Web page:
More US Kids Taking Behavior
Modification Drugs Than Ever


NEW YORK (Reuters Health) - Prescriptions for drugs to treat attention-deficit/hyperactivity disorder (ADHD) and depression in children and teens grew steadily during the late 1990s, according to a study of one US managed care organization.
Researchers found that prescriptions for stimulants used to treat ADHD, such as Ritalin and Adderall, increased 26% between 1995 and 1999 among children and teens enrolled in six health plans. All of the plans were affiliated with UnitedHealth Group in Minnetonka, Minnesota.
Prescriptions for a drug class known as selective serotonin reuptake inhibitors (SSRIs), which are used to treat depression and anxiety, rose by 62% over the same period, according to findings published in the March-April issue of Ambulatory Pediatrics. SSRIs include brand names like Prozac and Zoloft.
For the study, UnitedHealth researchers Drs. Deborah Shatin and Carol R. Drinkard looked at the use of certain types of psychiatric drugs among health plan enrollees younger than 20, who numbered about 500,000 in 1995 and more than 740,000 in 1999.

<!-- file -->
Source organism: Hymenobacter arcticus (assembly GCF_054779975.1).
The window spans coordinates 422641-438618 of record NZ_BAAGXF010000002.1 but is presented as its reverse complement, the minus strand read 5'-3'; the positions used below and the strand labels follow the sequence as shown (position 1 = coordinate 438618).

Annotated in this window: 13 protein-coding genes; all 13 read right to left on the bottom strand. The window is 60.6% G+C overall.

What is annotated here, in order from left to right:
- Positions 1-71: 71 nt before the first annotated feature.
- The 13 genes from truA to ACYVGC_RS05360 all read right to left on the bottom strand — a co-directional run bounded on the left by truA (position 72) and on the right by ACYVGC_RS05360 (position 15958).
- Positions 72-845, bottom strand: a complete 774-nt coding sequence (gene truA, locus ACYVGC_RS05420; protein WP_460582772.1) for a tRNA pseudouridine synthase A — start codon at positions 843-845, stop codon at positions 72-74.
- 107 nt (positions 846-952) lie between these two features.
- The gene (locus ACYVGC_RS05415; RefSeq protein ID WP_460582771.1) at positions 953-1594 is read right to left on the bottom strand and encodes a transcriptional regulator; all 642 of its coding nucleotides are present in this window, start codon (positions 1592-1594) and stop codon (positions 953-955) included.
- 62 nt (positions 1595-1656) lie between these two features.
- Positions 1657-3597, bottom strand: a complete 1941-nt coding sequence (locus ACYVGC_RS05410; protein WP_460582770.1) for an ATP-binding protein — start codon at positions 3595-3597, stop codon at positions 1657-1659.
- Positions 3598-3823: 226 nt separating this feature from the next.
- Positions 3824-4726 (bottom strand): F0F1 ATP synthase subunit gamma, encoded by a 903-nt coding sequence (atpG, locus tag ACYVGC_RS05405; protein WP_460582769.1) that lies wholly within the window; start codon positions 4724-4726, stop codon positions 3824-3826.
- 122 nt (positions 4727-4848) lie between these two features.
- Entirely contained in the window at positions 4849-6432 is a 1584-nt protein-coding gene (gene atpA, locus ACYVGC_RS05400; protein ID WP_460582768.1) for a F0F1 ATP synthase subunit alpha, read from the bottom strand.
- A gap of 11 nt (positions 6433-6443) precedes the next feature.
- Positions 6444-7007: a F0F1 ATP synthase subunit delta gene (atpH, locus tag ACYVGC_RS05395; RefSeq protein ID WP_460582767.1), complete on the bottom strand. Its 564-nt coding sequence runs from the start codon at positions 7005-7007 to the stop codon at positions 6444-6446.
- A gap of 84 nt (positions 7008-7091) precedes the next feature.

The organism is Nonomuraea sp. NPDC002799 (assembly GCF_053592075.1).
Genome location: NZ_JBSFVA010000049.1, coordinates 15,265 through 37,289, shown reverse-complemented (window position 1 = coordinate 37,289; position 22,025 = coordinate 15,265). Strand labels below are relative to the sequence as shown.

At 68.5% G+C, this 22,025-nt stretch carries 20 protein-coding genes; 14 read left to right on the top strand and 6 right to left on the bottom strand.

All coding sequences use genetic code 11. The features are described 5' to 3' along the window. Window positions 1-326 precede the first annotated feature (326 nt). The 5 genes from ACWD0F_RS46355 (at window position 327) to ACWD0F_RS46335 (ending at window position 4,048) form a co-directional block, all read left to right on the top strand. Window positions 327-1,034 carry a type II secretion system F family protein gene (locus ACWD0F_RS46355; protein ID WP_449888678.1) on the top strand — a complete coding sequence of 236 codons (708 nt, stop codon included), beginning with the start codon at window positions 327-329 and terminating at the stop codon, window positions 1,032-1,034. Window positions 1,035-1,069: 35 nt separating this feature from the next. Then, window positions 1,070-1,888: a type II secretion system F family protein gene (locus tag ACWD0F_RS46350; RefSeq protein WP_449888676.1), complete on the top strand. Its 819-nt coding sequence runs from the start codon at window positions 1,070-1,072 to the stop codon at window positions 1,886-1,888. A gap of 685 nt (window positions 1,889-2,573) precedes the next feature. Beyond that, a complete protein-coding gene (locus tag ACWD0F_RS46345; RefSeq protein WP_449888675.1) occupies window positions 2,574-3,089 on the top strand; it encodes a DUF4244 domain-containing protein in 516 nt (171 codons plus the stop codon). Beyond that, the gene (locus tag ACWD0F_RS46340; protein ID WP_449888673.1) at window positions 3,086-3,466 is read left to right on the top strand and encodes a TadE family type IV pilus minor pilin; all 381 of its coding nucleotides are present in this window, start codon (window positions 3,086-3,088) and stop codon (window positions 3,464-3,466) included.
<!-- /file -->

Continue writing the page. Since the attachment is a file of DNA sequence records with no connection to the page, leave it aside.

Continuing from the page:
They found that the prevalence of stimulant drugs, SSRIs and other types of antidepressants grew steadily during the study period. Children aged 10 to 14 were the most frequent users of stimulants, while SSRIs were most commonly prescribed for 15- to 19-year-olds.
Overall, the proportion of stimulant users in the health plans grew from about 24 per 1,000 kids to 30 per 1,000, the report indicates. SSRI use increased from about 8 per 1,000 to nearly 13 out of 1,000 kids.
According to the researchers, their findings are in line with past studies of US children and teens. They note the prevalence of ADHD may be increasing because of changes in the criteria for diagnosing the disorder, which could explain the increases in medication use.
Keeping track of changes in the prescription of ADHD and depression drugs in children is vital, as there is concern about both the overuse and inadequate use of these medications, Shatin and Drinkard point out.
Overuse creates concern, in part, because the long-range effects of the drugs on the developing brain are unknown, the researchers note. On the other hand, some worry that not treating children with ADHD or depression could result in social and academic problems in the long run.
SOURCE: Ambulatory Pediatrics 2002;2.
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